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HealthCare cardiologist first in West to implant device

Patients with heart problems may be able to undergo an MRI scan soon, thanks to a groundbreaking study that includes Dr. Dhiraj Narula, a cardiologist with HealthCare Partners in Las Vegas.

Medtronic chose Narula and HealthCare Partners to particpate in a study of the Evera MRI implantable cardioverter-defibrillator system, a new technology that, once approved by the Food and Drug Administration, will allow cardiology patients to undergo an MRI. Narula was the first cardiologist in the West to implant the device.

The study aims to confirm the Evera MRI ICD’s safety and effectiveness of in the clinical MRI environment. An MRI is used to produce detailed images of organs and internal structures by using strong magnetic fields and radio waves. The magnetic fields can cause implantable cardioverter-defibrillators, pacemakers and other implanted medical devices containing metal to malfunction or heat up, according to a release from the University of North Carolina Center for Heart and Vascular Care, which also participated in the study.

Once approved, the device will allow cardiologists to use the MRI to image soft tissue and better identify problems facing patients with ICDs, which help keep patients with heart problems alive during a heart attack, Narula said.

“So the conundrum for us was we placed these devices in patients, but following that, they couldn’t be admitted to the MRI scan room,” Narula said. “So, if they ever came up with a problem that needed that scan, we ended up using a work-around or not getting the correct imaging. And in some cases, it makes a huge difference.”

Narula recounted the situation facing a patient experiencing double vision. After Narula’s initial examination, he referred the patient to an eye doctor. After a CT scan by the eye doctor, there was still no diagnosis made.

“We ended up doing a very specialized protocol for this guy where we actually got the MRI scan done with a lot of backup and risk from the pacemaker,” Narula said. “It turned out he had a tumor behind the eye that needed to be treated. If the pacemaker had been MRI compatible, the diagnosis could have been made right away, but it took a lot of intervention and effort on our part to try and get the appropriate scan done, including me literally standing right outside the MRI suite while he was getting the scan done. We ended up putting a lot of resources into getting this done for him because we knew he needed the scan done to find the right diagnosis.”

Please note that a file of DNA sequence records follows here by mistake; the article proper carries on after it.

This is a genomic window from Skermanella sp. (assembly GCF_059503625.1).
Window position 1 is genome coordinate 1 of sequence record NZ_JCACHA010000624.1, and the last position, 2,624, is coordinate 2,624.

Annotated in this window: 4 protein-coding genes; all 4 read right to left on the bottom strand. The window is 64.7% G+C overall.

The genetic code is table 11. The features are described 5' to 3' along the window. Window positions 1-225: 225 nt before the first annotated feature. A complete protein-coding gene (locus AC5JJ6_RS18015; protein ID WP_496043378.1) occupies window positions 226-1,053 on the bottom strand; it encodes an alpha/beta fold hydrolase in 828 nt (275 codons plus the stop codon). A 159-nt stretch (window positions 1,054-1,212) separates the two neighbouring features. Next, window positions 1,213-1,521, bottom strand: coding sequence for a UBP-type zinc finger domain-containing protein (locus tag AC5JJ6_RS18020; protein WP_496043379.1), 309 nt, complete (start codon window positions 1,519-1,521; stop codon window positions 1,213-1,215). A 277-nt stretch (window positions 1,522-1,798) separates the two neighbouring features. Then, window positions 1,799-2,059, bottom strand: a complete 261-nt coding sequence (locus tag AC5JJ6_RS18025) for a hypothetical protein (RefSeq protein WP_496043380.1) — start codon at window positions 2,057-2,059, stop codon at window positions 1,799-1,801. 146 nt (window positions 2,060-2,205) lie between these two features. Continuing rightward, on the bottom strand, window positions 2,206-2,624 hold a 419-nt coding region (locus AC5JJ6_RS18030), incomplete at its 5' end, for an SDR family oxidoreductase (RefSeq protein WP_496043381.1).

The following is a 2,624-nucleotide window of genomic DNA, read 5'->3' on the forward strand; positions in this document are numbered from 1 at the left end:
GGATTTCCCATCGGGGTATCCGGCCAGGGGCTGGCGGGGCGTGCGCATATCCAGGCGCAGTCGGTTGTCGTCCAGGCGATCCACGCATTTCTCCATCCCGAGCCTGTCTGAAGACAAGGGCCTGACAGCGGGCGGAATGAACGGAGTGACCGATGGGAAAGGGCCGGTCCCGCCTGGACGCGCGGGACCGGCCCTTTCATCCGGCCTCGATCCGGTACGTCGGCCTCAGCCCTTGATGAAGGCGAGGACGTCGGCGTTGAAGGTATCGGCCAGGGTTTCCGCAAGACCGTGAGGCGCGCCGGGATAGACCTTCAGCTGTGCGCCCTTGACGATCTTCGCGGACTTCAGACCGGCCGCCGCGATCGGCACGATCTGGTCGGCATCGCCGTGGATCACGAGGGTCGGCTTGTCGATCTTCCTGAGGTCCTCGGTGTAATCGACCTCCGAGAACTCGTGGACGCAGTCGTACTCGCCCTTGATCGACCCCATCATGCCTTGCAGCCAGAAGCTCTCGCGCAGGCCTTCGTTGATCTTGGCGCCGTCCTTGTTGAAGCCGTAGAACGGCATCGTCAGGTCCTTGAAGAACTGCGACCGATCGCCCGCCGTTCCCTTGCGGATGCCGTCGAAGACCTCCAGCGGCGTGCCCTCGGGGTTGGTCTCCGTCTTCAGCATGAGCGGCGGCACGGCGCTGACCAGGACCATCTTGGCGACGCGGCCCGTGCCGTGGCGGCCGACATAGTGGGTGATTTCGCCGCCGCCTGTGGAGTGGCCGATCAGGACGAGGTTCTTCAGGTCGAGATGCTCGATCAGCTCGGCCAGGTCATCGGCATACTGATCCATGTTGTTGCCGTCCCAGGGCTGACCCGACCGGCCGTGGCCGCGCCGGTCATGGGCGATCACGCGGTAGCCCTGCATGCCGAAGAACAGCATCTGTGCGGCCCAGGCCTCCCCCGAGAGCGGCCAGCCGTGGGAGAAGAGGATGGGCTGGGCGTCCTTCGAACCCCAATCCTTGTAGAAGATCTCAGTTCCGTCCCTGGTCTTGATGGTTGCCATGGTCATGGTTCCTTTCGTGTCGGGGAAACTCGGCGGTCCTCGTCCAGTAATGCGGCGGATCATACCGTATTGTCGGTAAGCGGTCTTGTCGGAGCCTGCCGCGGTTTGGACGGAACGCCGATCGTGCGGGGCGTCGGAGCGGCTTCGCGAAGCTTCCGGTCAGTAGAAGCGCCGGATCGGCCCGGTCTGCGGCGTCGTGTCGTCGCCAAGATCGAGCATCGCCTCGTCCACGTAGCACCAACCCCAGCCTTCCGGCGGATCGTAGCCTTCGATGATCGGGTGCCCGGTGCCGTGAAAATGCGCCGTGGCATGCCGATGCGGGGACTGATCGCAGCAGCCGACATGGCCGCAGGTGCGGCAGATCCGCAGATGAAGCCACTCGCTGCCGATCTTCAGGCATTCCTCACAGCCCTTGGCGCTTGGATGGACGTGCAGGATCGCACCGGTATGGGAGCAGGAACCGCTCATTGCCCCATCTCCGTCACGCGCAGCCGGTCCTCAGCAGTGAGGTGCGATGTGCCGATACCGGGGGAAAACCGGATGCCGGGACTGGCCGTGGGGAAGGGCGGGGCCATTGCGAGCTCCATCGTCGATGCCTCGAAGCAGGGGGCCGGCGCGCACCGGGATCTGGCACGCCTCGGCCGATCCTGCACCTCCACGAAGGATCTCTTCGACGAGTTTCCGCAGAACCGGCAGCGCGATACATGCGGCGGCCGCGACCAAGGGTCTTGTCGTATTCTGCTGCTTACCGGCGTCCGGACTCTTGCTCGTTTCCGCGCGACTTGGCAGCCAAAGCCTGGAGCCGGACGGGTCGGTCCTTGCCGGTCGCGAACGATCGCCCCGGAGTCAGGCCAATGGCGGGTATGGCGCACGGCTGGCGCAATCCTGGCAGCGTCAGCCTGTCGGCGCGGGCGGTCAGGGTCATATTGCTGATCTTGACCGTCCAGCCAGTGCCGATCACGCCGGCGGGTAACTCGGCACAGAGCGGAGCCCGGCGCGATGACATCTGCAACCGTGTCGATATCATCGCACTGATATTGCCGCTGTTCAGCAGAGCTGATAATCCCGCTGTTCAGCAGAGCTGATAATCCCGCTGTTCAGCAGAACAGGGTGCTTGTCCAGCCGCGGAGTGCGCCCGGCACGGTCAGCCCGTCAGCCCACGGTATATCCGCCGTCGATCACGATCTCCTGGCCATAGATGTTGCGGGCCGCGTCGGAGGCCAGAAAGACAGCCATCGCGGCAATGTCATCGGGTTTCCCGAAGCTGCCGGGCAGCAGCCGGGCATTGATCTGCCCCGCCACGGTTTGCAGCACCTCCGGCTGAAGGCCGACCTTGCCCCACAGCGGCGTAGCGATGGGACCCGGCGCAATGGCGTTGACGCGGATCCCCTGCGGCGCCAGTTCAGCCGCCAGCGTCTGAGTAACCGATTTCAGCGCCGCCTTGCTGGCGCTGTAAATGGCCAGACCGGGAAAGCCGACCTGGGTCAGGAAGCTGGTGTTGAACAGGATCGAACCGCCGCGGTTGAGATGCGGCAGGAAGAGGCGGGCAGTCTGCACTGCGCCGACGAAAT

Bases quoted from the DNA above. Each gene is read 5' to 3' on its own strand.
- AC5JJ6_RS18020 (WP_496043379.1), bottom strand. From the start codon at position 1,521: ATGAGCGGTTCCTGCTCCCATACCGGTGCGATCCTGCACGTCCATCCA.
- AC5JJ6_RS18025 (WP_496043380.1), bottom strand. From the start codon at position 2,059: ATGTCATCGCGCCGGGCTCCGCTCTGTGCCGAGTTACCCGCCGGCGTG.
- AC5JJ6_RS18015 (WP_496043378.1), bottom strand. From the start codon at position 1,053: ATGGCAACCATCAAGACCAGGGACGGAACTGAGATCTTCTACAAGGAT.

Situations such as the patient experiencing double vision prompted Narula to join the Medtronic study on an MRI-compatible ICD. Narula was chosen to participate in the study partly because of HealthCare Partners investment in its research infrastructure. Narula’s research team includes nursing supervisor Roxanne Aranas and research nurses Christie Abano and Malou Dumo. HealthCare Partners was only one of 40 locations worldwide selected for the study.

“HealthCare Partners has made the investment in research infrastructure, which doesn’t come cheap,” Narula said. “It’s expensive to start, and like you always lose money. So, if making money is your goal, this is not the place to be necessarily. If improving care is your goal, this is a good place to invest. So, HealthCare Partners made the investment in setting up a research infrastructure and having the skill sets available. We also had a background of successfully completing many studies before. It’s not the only study we’ve done or are going to do. We are currently running other studies that are pretty cutting-edge stuff.”

Narula also needed patients who need the device. Nine of his patients were implanted with the ICD, which was designed to take out any components that could potentially be affected by an MRI. Five of his patients underwent an MRI without any problems.

“Anyone who participated in the study agreed to come back and get an MRI if needed as part of the study. If they didn’t need an MRI, they would actually subject themselves to the MRI to prove that it worked. The way the study was designed was that all the patients got the device, and half would get the MRI. We also did further testing on the device afterward to show or compare to the ones who got the MRI to those who did not get the MRI. Essentially, what the FDA wanted to see was if the device worked. …

“All of this was discussed and disclosed to the patients ahead of time, and essentially for patients enrolled in the study, the potential positive was they might get a device that could be proven to be compatible with MRIs.”

Narula’s results seem to be indicative of the study, which has been approved for a continued access study by the FDA. Narula said this means that the original study sites can have continued access to the device. The FDA approval process is extensive.

“Under a second clinical study, it is not so much a randomized study, but it is an ongoing protocol to follow these patients,” Narula said. “Very shortly, we should have it available again to our patients in Las Vegas. Until the FDA approves it for general release, it will be available only here.”

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